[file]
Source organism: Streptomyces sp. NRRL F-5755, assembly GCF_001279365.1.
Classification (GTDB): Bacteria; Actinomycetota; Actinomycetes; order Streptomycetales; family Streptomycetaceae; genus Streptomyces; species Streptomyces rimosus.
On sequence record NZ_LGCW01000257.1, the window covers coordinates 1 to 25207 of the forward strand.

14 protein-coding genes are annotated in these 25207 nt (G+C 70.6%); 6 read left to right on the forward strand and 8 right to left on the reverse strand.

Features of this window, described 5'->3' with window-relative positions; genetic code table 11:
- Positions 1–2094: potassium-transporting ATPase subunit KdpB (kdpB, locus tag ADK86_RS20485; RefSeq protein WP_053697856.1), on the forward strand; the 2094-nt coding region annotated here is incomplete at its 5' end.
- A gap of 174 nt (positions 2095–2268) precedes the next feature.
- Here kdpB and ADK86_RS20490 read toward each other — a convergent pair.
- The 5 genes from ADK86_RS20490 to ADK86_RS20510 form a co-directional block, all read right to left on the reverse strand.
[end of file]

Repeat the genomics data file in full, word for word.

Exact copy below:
Source organism: Streptomyces sp. NRRL F-5755, assembly GCF_001279365.1.
Classification (GTDB): Bacteria; Actinomycetota; Actinomycetes; order Streptomycetales; family Streptomycetaceae; genus Streptomyces; species Streptomyces rimosus.
On sequence record NZ_LGCW01000257.1, the window covers coordinates 1 to 25207 of the forward strand.

14 protein-coding genes are annotated in these 25207 nt (G+C 70.6%); 6 read left to right on the forward strand and 8 right to left on the reverse strand.

Features of this window, described 5'->3' with window-relative positions; genetic code table 11:
- Positions 1–2094: potassium-transporting ATPase subunit KdpB (kdpB, locus tag ADK86_RS20485; RefSeq protein WP_053697856.1), on the forward strand; the 2094-nt coding region annotated here is incomplete at its 5' end.
- A gap of 174 nt (positions 2095–2268) precedes the next feature.
- Here kdpB and ADK86_RS20490 read toward each other — a convergent pair.
- The 5 genes from ADK86_RS20490 to ADK86_RS20510 form a co-directional block, all read right to left on the reverse strand.